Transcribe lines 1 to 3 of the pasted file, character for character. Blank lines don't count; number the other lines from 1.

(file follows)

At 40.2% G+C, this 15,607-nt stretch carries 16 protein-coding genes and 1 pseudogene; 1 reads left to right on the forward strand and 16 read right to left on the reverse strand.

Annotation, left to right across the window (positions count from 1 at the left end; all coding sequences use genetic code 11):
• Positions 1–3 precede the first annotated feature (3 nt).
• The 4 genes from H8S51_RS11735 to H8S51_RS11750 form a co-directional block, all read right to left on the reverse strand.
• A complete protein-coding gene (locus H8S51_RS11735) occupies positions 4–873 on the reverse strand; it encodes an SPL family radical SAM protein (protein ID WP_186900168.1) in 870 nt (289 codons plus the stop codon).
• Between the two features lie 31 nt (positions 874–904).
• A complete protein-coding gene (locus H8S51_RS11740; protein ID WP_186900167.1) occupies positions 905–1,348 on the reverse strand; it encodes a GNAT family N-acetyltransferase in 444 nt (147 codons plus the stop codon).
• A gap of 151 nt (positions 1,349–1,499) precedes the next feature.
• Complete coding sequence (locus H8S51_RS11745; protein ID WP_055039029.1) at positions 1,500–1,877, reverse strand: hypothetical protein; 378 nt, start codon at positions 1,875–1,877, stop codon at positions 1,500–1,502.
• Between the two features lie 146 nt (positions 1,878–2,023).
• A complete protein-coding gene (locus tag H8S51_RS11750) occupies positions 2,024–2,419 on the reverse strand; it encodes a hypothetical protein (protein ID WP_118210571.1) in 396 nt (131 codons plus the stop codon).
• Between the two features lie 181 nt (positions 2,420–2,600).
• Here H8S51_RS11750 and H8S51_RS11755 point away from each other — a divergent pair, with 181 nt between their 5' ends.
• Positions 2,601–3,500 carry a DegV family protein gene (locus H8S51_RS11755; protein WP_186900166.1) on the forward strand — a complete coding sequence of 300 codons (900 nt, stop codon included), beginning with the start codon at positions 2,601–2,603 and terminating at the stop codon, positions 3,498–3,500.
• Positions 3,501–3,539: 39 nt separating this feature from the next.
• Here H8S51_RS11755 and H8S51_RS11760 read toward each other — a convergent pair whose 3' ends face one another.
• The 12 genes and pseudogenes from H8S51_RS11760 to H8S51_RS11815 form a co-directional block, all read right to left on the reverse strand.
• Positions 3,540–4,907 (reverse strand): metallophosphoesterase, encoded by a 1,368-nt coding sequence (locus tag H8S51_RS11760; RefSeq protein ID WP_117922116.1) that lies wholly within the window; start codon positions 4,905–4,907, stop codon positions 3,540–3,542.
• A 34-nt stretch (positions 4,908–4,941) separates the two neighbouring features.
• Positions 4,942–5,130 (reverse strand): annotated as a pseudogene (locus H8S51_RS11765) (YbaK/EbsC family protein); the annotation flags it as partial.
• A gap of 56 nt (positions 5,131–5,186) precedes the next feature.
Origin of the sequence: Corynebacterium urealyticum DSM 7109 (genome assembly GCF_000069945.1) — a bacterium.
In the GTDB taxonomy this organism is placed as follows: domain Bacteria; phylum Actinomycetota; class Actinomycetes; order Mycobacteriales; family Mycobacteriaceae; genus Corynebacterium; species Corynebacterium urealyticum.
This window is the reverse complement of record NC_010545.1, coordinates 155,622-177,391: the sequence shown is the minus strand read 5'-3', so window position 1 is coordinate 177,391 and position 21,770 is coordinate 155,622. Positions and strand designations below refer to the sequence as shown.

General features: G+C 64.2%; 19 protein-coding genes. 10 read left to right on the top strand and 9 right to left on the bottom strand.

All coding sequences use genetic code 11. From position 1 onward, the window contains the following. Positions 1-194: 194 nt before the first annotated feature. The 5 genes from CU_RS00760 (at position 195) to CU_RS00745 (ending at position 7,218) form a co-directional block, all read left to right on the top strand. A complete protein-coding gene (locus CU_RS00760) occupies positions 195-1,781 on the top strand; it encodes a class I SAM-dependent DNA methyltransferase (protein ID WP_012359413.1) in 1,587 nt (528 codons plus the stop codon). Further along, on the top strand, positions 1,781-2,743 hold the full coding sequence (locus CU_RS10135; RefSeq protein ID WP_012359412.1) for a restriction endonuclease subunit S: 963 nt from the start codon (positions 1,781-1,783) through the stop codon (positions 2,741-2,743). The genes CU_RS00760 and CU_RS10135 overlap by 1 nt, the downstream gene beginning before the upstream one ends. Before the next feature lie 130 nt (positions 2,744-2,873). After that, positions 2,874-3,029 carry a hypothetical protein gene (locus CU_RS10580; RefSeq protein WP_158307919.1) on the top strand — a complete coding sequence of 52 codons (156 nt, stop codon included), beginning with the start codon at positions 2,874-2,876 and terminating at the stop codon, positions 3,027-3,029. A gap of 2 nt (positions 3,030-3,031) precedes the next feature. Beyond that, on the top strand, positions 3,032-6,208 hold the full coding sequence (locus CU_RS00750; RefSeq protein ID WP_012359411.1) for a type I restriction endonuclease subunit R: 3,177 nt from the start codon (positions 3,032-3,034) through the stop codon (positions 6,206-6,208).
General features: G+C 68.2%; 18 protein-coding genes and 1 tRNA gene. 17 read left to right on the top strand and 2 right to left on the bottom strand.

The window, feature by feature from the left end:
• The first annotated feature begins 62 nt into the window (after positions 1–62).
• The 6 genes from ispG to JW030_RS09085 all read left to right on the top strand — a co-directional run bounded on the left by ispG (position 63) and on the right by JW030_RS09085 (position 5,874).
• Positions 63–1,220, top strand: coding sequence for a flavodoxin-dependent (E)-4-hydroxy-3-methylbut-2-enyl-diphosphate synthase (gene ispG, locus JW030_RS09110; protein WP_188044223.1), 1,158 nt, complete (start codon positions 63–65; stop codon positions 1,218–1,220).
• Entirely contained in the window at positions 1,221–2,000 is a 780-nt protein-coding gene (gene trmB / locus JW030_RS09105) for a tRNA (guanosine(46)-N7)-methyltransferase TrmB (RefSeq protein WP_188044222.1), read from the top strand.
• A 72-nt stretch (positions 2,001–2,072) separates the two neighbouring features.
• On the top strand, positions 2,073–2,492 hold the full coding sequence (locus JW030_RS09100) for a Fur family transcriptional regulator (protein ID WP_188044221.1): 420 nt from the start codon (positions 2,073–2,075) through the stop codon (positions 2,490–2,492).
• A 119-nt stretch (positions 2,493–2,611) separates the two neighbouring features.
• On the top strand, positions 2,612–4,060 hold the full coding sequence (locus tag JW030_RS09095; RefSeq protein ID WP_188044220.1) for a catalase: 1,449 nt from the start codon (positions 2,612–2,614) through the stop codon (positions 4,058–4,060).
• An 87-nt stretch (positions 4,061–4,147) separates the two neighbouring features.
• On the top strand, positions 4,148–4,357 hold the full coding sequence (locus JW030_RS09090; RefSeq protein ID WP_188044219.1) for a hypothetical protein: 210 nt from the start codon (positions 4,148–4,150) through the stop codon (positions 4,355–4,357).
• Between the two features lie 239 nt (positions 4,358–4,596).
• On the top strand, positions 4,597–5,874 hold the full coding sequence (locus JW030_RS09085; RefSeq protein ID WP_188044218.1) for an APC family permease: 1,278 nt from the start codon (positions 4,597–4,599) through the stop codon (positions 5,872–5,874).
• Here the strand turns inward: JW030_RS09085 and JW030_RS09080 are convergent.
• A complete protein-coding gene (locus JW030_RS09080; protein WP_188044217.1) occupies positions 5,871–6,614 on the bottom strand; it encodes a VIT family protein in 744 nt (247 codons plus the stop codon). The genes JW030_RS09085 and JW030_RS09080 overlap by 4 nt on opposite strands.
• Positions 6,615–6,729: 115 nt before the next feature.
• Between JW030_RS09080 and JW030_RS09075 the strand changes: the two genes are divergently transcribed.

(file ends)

At 40.2% G+C, this 15,607-nt stretch carries 16 protein-coding genes and 1 pseudogene; 1 reads left to right on the forward strand and 16 read right to left on the reverse strand.

Annotation, left to right across the window (positions count from 1 at the left end; all coding sequences use genetic code 11):
• Positions 1–3 precede the first annotated feature (3 nt).